“Is my grief normal?” That is one of the most common questions posed by people who have lost a loved one. A new study by Dana-Farber Cancer Institute researchers has helped answer that question by affirming the commonly accepted stages of grief – disbelief, yearning, anger, depression, and acceptance – and the sequence in which these emotions occur. The findings appear in the Feb. 21 issue of the Journal of the American Medical Association (JAMA).
While offering insights into how individuals normally adjust to a loved one’s natural death, the study also challenges existing clinical guidelines by underscoring that yearning, not depression, was the most common reaction experienced by survivors.
“This study confirms what people have suspected, but, equally important, the data provide a benchmark for how grief changes over time,” says senior author Holly Prigerson, director of Dana-Farber’s Center for Psycho-Oncology and Palliative Care Research.
Based on the three-year Yale Bereavement Study, the grief investigation involved interviews with 233 individuals in Connecticut who had suffered a loss from a natural death (such as cancer or heart disease) rather than trauma (such as a car accident or suicide). Each participant was interviewed three times over two years, most often at home; data were collected between January 2000 and January 2003.
The study found that counter to clinical literature and popular understanding, yearning, rather than depression, was the most common emotion felt by study participants after a loved one’s natural death. “Up to now, people thought sadness was the most characteristic feature of bereavement, but these data show it is more about yearning and pining and missing the person – a hunger for having them come back,” says Prigerson, a bereavement expert.
On average, the interviewees’ negative symptoms (disbelief, yearning, anger, and depression) had peaked by six months after the loss and were on the decline. People who face heightened distress beyond six months, the researchers note, may be at risk for a condition called “prolonged grief disorder” and should be evaluated by a mental health professional.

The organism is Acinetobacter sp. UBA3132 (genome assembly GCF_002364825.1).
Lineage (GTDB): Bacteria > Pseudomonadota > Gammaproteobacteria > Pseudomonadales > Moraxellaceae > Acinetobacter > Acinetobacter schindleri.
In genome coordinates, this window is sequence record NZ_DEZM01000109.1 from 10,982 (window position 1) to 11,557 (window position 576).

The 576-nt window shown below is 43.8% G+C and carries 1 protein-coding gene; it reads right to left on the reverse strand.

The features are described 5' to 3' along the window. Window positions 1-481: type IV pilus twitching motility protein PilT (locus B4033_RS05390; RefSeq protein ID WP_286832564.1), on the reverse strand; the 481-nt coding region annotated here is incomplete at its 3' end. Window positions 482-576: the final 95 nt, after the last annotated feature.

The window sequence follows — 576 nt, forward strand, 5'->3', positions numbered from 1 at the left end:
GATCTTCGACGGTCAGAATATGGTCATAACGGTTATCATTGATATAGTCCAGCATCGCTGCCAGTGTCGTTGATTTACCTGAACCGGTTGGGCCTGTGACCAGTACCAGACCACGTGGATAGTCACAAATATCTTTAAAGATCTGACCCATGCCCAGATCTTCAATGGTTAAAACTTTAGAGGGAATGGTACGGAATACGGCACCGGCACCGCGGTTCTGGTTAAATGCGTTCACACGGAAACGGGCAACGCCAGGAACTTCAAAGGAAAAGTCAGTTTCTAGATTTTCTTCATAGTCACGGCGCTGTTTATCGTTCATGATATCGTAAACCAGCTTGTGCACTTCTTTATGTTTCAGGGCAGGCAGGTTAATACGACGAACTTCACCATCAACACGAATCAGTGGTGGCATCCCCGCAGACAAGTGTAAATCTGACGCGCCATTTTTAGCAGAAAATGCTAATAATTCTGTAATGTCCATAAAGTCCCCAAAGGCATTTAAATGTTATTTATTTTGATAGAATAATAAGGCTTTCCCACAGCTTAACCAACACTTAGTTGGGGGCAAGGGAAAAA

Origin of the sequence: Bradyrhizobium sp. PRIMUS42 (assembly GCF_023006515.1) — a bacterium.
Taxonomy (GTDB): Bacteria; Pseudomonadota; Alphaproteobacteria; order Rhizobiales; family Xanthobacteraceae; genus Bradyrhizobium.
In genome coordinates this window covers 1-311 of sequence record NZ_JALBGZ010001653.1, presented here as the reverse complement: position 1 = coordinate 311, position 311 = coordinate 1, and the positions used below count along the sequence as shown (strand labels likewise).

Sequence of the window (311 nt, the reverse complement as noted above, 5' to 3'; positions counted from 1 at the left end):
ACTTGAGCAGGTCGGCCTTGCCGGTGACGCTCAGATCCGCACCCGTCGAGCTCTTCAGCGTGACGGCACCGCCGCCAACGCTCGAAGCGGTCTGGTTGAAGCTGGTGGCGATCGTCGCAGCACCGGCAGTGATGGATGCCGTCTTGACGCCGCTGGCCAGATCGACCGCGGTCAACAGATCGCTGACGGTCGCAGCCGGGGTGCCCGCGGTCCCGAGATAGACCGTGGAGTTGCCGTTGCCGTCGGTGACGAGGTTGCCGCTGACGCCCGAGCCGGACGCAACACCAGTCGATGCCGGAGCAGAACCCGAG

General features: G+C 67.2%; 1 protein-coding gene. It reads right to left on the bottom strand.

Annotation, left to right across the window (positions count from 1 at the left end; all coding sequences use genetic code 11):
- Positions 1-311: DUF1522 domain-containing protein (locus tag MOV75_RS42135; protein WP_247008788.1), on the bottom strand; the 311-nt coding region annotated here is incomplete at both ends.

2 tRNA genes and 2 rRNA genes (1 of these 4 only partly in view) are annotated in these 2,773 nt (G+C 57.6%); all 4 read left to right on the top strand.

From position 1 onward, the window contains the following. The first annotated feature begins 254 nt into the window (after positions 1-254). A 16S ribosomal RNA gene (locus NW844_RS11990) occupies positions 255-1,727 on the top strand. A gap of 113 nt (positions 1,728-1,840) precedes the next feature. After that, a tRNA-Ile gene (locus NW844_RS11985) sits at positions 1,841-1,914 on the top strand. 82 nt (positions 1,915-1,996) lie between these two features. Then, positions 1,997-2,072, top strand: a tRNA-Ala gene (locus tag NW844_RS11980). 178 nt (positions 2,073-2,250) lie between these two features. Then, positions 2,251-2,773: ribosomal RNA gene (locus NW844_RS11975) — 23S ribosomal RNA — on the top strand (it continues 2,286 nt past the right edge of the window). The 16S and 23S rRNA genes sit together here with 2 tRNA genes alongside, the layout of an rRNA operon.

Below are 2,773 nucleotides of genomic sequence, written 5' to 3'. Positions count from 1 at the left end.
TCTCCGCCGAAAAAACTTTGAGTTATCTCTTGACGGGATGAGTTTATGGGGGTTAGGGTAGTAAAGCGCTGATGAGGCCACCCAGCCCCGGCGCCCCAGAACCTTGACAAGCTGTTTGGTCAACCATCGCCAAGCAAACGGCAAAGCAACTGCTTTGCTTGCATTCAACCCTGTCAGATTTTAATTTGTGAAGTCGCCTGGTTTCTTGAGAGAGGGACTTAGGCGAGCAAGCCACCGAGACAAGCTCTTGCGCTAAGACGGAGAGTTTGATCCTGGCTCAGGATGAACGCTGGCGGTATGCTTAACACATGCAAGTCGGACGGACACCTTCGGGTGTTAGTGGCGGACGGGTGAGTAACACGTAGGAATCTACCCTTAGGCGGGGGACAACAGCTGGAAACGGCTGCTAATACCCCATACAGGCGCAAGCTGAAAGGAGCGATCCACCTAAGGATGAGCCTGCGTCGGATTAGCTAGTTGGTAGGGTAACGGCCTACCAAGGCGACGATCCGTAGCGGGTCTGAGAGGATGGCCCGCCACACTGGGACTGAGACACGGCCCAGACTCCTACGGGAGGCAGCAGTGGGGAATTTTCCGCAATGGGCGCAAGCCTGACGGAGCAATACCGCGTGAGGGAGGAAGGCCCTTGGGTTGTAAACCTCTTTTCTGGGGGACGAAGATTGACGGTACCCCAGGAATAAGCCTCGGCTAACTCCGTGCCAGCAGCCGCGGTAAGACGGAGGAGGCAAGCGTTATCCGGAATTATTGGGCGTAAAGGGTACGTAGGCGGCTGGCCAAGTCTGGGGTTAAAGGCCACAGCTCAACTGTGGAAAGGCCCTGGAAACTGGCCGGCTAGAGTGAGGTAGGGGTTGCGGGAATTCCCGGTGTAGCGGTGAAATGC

Study leaders say their findings suggest the need for revising the bereavement section of the psychiatric guidelines, Diagnostic and Statistical Manual of Mental Disorders, Fourth Edition.
Data confirmed the “stage theory” of grief described by John Bowlby and Colin Parkes, popularized by Elisabeth Kubler-Ross in the 1960s, and now widely accepted by clinicians and the general public. The current study showed that disbelief was highest initially, yearning for the deceased peaked at four months post-loss, anger at five months post-loss, and depression at six months post-loss. Acceptance of the person’s death was high and grew over the two-year study period.
Although Prigerson cautions that not everyone goes through the exact sequence of grief, she writes in JAMA that “the results provide an evidence base from which to educate clinicians (e.g., primary and palliative care physicians, geriatricians, psychiatrists, oncologists, related hospital and hospice staff, bereavement counselors) and lay persons (e.g., patients, family members, friends) about what to expect following the death of a family member or loved one.”
A related finding was that advance knowledge about a person’s prognosis and pending death can have beneficial effects. “When patients and families knew about the terminal diagnosis ahead of time, specifically six months or longer, they were better prepared for the death and had more acceptance and less disbelief afterwards,” says Prigerson, who is also an associate professor of psychiatry at Harvard Medical School.
Study team members included Prigerson and Susan Block, both of Dana-Farber and Brigham and Women’s Hospital; Baohui Zhang, a statistician at Dana-Farber; and Paul Maciejewski of Yale University School of Medicine.
The research was funded in part by grants from the National Institute of Mental Health, the National Cancer Institute, and the National Institute for Neurological Disorders and Stroke.